New York Times
May 24, 2021
By Azi Paybarah
There is “insufficient reason to suspect” that the Rev. Michael Pfleger is guilty, the Archdiocese of Chicago announced.
The Rev. Michael Pfleger, an influential Roman Catholic priest who temporarily stepped aside from his parish on the South Side of Chicago in January after he was accused of sexually abusing a minor more than 40 years ago, will be reinstated after an internal investigation found “insufficient reason to suspect” he was guilty, the Archdiocese of Chicago announced on Monday.
In a letter to the Faith Community of St. Sabina, the parish where Father Pfleger is assigned, Cardinal Blase J. Cupich said that the archdiocese’s Independent Review Board and its Office of Child Abuse Investigation and Review, as well as outside investigators, had “conducted a thorough review of the allegations.”
“The Review Board has concluded that there is insufficient reason to suspect Father Pfleger is guilty of these allegations,” the cardinal wrote. He said he accepted the decision and would reinstate Father Pfleger to his position as senior pastor at the church beginning June 5.
Father Pfleger, who did not return a telephone message left at his church or an email sent on Monday evening, wrote on Facebook that he was “overjoyed” by the decision to reinstate him after having been removed “because of False Accusations.”
A separate investigation by the Chicago Police Department is continuing. “It is still an open and active investigation,” Steve Rusanov, a spokesman for the department, said in a statement.
The inquiry into Father Pfleger was announced on Jan. 5., after the archdiocese received an allegation that he sexually abused a minor more than 40 years ago. “Allegations are claims that have not been proven as true or false,” Cardinal Cupich wrote at the time. “Therefore, guilt or innocence should not be assumed.”
After the first accuser came forward, two more did, too. The second accuser is the older brother of the first accuser; the third accuser is a man not related to the brothers, according to Eugene Hollander, a lawyer representing all three men.
On Monday, Mr. Hollander said his clients had presented “a staggering amount of evidence” to church investigators. “What do I have to do, produce 10 victims to say they were allegedly abused by Father Pfleger?” he asked.
Father Pfleger has cut a striking figure in four decades at St. Sabina. In 1981, at age 31, he began working in the parish, in the Auburn Gresham neighborhood of Chicago, which has about 2,000 parishioners, most of whom are Black.
His unorthodox approach to activism has drawn widespread attention. He staged sit-in protests at drug paraphernalia shops. He painted over liquor billboards in poor neighborhoods. He paid prostitutes for their time so he could preach to them and help them find a path out of poverty and drug addiction.
In 2008, he was briefly placed on leave after he mocked Hillary Clinton in a sermon at Trinity United Church of Christ, President Barack Obama’s former church. On New Year’s Eve in 2020, he led a silent march in Chicago’s most expensive shopping district to call attention to the more than 750 homicide victims in the city that year.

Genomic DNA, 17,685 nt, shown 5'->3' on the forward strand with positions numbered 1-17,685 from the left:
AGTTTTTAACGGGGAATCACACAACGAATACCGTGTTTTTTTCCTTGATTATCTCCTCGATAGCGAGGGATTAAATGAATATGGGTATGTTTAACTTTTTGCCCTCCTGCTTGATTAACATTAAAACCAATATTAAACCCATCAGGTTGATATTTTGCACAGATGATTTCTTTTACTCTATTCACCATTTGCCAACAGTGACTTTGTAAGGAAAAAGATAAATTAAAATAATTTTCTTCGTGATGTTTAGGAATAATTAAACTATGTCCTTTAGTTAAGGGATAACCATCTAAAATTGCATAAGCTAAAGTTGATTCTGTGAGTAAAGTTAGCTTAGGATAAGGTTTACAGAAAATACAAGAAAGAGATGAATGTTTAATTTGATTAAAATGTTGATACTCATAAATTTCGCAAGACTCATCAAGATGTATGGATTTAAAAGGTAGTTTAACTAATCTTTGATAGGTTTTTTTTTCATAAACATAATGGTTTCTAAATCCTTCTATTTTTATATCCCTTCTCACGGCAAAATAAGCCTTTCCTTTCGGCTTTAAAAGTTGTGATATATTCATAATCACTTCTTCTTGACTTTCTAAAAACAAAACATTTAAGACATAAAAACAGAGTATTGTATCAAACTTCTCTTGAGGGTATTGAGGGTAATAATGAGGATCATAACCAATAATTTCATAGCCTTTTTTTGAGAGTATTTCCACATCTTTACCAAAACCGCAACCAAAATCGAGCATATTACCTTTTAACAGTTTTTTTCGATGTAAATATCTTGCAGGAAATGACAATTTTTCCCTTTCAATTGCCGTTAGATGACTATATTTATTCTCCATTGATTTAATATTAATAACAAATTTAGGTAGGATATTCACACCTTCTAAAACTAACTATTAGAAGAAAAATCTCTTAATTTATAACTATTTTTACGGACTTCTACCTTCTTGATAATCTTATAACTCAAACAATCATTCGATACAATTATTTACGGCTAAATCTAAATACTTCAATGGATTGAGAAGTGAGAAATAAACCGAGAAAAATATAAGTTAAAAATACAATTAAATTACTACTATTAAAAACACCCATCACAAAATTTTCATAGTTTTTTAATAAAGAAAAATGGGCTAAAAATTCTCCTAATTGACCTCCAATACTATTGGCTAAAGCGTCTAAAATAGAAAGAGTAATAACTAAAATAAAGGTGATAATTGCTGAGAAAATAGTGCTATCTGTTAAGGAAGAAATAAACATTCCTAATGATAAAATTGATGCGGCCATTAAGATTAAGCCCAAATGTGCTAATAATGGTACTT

After the abuse allegations surfaced in January, Father Pfleger agreed to cooperate with investigators and to live away from the parish during the investigation, the cardinal wrote.
At the time, Father Pfleger wrote on Facebook that he was “devastated, hurt and yes angry but I am a person of faith, I Trust God.” He also said church officials had asked him not to speak out, adding: “Pray also for the person, my life is more than a 40 year old accusation, and on that and my Faith I will stand.”
Mr. Hollander said his clients had spoken at length with church investigators. They described details only a person who had visited the pastor’s bedroom would know, he said.
“No one was supposed to be in the bedroom of a priest at a rectory, period,” Mr. Hollander said. “And these brothers were granted access, as well as the other victim, and they can recall all of these details which someone off the street, perhaps a parishioner of St. Sabina, would have no knowledge about that.”
In January, the archdiocese said it reported the allegations against Father Pfleger to the Illinois Department of Children & Family Services and to the Cook County State’s Attorney’s Office.
Jassen Strokosch, a spokesman for the Illinois Department of Children & Family Services, said on Monday that the agency is authorized to investigate allegations only when the victim is a minor at the time the allegation is made. (Mr. Hollander said his clients were all over 18 years of age.)
In February, the department announced that it could not investigate the matter because the people making the accusations against Father Pfleger were adults.
On Monday, a spokesperson for the Cook County state’s attorney said it had not received any information about accusations against Father Pfleger from the police.
In his letter on Monday, Cardinal Cupich said the reinstatement of Father Pfleger would occur in “the next two weeks to prepare himself spiritually and emotionally to return, realizing that these months have taken a great toll on him.”
A telephone message left at the Archdiocese on Monday evening was not immediately returned.
“It’s a difficult day for them to reckon with,” Mr. Hollander said of the three accusers’ reactions to Father Pfleger’s reinstatement. “My clients, on a person level, don’t feel vindicated, but I think they needed to do this to make them feel complete, in order to move on with their lives.”
Azi Paybarah is a reporter covering breaking news, based in New York. Before joining The Times in 2018 he covered politics for WNYC and The New York Observer. He helped launch the website that later became Politico New York and co-founded the FAQ NYC podcast. He is a lifelong New Yorker and graduate of the University at Albany.